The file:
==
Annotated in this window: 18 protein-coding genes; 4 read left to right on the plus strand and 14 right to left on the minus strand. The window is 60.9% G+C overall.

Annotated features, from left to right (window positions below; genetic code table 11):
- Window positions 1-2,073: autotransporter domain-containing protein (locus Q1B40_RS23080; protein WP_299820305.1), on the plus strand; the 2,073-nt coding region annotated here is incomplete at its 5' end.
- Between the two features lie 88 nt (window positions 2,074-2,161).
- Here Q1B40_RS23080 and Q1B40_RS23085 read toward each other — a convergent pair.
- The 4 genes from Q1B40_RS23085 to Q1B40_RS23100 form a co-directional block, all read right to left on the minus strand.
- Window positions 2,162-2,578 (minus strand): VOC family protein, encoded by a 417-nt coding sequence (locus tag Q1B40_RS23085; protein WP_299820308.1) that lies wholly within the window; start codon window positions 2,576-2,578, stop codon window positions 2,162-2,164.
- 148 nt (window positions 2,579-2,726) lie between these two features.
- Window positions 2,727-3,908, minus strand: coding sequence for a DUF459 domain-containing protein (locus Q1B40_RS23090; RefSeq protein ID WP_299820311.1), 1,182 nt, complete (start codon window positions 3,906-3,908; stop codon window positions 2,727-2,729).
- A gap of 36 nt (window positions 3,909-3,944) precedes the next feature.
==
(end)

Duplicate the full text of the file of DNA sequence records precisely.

Annotated in this window: 18 protein-coding genes; 4 read left to right on the plus strand and 14 right to left on the minus strand. The window is 60.9% G+C overall.

Annotated features, from left to right (window positions below; genetic code table 11):
- Window positions 1-2,073: autotransporter domain-containing protein (locus Q1B40_RS23080; protein WP_299820305.1), on the plus strand; the 2,073-nt coding region annotated here is incomplete at its 5' end.
- Between the two features lie 88 nt (window positions 2,074-2,161).
- Here Q1B40_RS23080 and Q1B40_RS23085 read toward each other — a convergent pair.
- The 4 genes from Q1B40_RS23085 to Q1B40_RS23100 form a co-directional block, all read right to left on the minus strand.
- Window positions 2,162-2,578 (minus strand): VOC family protein, encoded by a 417-nt coding sequence (locus tag Q1B40_RS23085; protein WP_299820308.1) that lies wholly within the window; start codon window positions 2,576-2,578, stop codon window positions 2,162-2,164.
- 148 nt (window positions 2,579-2,726) lie between these two features.
- Window positions 2,727-3,908, minus strand: coding sequence for a DUF459 domain-containing protein (locus Q1B40_RS23090; RefSeq protein ID WP_299820311.1), 1,182 nt, complete (start codon window positions 3,906-3,908; stop codon window positions 2,727-2,729).
- A gap of 36 nt (window positions 3,909-3,944) precedes the next feature.